Improved rain and flood modelling, a significant increase in new temporary flood defences and greater protection to infrastructure were all outlined in the government’s National Flood Resilience Review today.
Environment Secretary Andrea Leadsom set out how lessons learnt from last winter’s floods have helped build a new approach so the nation is better prepared and more resilient to flooding, now and in coming years.
The review includes:
£12.5 million for new temporary defences, such as barriers and high volume pumps, at seven strategic locations around the country. By this winter, the Environment Agency (EA) will have four times more temporary barriers than last year.
Utility companies’ commitment to increase flood protection of their key local infrastructure, such as phone networks and water treatment works, so they are resilient to extreme flooding.
A new stress test of the risk of flooding from rivers and the sea in England. For the first time, Met Office forecasts of extreme rainfall scenarios will be linked with Environment Agency modelling to provide a new assessment of flood risk.
Environment Secretary Andrea Leadsom said:
Last winter we saw just how devastating flooding can be. This review sets out clear actions so we are better prepared to respond quickly in the event of future flooding and can strengthen the nation’s flood defences.
Work is already underway towards £12.5 million of new temporary defences stationed around England, better protection for our infrastructure and new flood modelling that makes better use of data and technology.
We are absolutely committed to reducing the risk of flooding by investing £2.5 billion up to 2021 so we can help protect families, homes and businesses this winter.
Ben Gummer, Minister for the Cabinet Office and Paymaster General, said:
This is an important step in the fight against flooding as these new measures will help to protect communities from the perils of extreme weather.
The government has made clear that we expect water and telecoms companies to work ever closer together to improve their preparation and response to flooding, making sure lifelines such as mobile phone masts and water treatment works continue to function even when the Great British weather is throwing its very worst at us.
Sir Mark Walport, the Government Chief Scientific Adviser, said:
It is important that policy on flood risk is underpinned by credible and objective scientific evidence and analysis. This review used new modelling techniques to challenge our ideas around the frequency and location of extreme flooding.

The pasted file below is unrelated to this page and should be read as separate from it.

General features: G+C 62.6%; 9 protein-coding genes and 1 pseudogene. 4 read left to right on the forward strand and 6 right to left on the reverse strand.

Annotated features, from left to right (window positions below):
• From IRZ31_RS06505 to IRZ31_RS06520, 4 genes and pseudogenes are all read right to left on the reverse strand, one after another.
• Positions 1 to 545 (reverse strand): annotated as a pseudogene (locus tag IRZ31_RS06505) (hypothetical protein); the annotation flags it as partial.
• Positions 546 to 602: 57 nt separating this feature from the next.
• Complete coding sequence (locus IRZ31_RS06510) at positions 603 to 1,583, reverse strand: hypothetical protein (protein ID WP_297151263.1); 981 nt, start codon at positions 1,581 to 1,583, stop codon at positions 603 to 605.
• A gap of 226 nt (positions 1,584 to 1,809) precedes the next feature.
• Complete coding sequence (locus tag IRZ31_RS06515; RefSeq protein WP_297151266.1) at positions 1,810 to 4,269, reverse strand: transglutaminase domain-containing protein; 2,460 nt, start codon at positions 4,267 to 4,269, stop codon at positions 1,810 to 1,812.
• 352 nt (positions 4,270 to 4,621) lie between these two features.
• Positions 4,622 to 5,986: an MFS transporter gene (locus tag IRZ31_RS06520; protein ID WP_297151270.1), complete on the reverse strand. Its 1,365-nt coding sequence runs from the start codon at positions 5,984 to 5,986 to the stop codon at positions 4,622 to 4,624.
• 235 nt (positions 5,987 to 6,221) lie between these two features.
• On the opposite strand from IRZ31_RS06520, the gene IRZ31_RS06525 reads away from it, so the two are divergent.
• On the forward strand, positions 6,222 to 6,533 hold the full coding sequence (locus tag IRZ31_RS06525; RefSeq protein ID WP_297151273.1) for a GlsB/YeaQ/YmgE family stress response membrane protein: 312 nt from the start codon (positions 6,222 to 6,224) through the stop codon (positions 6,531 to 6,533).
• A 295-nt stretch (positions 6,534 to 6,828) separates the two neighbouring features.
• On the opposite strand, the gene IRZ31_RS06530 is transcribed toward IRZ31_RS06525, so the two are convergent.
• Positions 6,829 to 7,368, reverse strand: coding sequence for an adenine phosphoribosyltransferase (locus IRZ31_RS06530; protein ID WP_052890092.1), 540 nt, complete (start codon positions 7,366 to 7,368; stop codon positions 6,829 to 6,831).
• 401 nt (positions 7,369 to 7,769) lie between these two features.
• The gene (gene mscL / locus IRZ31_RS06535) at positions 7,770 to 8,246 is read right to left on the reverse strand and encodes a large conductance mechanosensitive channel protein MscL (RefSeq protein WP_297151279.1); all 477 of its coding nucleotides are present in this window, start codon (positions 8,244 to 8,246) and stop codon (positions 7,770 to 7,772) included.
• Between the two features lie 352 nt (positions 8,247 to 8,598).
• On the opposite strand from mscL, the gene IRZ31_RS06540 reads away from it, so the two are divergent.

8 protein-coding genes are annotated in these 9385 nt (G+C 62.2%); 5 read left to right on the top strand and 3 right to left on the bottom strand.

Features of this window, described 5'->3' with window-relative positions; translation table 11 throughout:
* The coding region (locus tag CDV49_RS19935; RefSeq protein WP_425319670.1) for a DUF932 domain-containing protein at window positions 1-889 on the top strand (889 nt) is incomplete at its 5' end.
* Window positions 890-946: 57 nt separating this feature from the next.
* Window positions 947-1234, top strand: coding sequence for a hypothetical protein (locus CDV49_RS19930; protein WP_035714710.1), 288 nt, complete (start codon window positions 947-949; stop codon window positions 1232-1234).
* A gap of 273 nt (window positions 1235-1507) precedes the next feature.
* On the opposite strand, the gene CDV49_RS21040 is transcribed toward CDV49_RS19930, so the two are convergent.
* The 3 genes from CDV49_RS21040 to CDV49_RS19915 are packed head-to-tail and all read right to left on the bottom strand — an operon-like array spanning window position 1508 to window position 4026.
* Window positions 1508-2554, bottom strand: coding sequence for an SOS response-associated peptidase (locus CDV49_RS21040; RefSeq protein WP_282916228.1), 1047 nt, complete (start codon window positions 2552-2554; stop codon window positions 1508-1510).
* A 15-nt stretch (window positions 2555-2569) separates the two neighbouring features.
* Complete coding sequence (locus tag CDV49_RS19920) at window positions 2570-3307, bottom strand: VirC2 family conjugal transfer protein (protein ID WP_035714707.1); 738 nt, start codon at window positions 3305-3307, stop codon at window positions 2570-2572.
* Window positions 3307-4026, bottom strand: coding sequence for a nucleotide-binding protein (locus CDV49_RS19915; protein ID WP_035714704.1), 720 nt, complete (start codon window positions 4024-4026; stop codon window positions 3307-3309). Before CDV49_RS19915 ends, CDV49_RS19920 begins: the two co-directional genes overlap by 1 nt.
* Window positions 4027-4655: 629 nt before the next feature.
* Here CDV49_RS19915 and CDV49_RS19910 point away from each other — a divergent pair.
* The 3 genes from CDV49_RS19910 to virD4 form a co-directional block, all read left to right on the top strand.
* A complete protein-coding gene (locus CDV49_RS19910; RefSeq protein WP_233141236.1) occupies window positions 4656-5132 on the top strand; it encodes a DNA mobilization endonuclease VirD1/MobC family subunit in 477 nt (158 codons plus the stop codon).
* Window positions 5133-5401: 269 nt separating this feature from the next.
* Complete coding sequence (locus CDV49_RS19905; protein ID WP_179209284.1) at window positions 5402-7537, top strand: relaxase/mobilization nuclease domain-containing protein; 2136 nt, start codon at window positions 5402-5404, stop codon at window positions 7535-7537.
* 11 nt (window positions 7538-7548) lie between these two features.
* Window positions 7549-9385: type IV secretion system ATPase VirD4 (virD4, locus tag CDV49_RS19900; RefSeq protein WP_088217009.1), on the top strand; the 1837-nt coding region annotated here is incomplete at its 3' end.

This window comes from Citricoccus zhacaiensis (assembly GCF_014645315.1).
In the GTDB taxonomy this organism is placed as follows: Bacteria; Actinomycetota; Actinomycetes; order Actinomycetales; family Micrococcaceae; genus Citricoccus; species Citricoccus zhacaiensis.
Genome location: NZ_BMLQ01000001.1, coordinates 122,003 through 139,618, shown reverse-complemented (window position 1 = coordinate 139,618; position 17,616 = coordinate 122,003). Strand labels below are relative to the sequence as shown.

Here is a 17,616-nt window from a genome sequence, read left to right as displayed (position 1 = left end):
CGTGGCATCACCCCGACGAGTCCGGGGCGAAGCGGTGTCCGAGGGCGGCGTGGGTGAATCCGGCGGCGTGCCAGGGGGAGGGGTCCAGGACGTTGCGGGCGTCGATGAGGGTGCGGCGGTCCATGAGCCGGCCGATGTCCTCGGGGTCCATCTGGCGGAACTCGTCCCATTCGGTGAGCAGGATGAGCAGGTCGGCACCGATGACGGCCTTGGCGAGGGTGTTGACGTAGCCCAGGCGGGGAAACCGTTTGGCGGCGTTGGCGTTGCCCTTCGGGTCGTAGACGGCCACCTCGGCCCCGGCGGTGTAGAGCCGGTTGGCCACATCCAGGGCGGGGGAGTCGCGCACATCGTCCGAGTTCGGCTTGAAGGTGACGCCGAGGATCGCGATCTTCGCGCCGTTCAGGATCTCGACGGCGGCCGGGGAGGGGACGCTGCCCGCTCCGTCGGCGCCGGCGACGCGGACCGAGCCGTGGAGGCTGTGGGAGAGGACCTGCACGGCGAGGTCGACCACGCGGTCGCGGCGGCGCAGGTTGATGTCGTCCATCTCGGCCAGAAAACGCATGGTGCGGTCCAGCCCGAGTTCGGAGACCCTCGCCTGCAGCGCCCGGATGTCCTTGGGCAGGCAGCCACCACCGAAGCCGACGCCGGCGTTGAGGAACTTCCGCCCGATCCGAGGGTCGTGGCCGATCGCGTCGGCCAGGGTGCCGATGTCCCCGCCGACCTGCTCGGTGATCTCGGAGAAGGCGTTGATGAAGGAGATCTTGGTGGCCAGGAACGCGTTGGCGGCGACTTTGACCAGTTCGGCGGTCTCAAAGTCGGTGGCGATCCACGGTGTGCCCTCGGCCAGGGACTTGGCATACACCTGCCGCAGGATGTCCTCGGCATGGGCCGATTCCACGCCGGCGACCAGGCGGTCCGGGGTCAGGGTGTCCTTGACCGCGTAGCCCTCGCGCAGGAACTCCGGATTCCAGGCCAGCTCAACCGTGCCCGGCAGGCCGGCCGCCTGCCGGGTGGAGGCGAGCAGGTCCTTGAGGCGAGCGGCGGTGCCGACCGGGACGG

We were able to model what level of rainfall would be worse than anything that we have experienced but still possible for our climate. This information enabled us to look again at how bad coastal and river flooding could be under such extreme conditions to ensure we are better prepared. This work was overseen by an expert group brought together from across industry and academia.
Sir James Bevan, Chief Executive of the Environment Agency added:
We worked closely with the government on this review. I welcome these plans setting out how the country can become more resilient to flooding in future. The extra funding will help us to do even more for local communities so that we can better protect homes and businesses and respond even more rapidly and flexibly when extreme weather strikes.
Managing flood risk is everyone’s responsibility. Find out if you are at risk, and how to protect yourself, on the GOV.UK website.
With the evidence of the National Flood Resilience Review, government will now turn its attention to investment after 2021, making sure funds are directed where they are needed most.
This builds on the £2.5 billion already being invested between 2015 and 2021 to strengthen our flood and coastal defences, as well as spending £1 billion on maintaining the nation’s flood defences over this Parliament.
It was also announced this week that the government has already paid out over £1 million to more than 180 flood-hit farmers to help their business recovery after last winter’s storms. The government has approved more than £9 million worth of applications for funding, helping over 1,000 farmers across Northern England as part of the Farming Recovery Fund.
Following the National Flood Resilience Review, the government is launching four new trailblazing projects to develop, test and accelerate new ways of managing the environment; this will include a project in Cumbria, which focuses on natural flood management strategies and up-to-date modelling and data tools.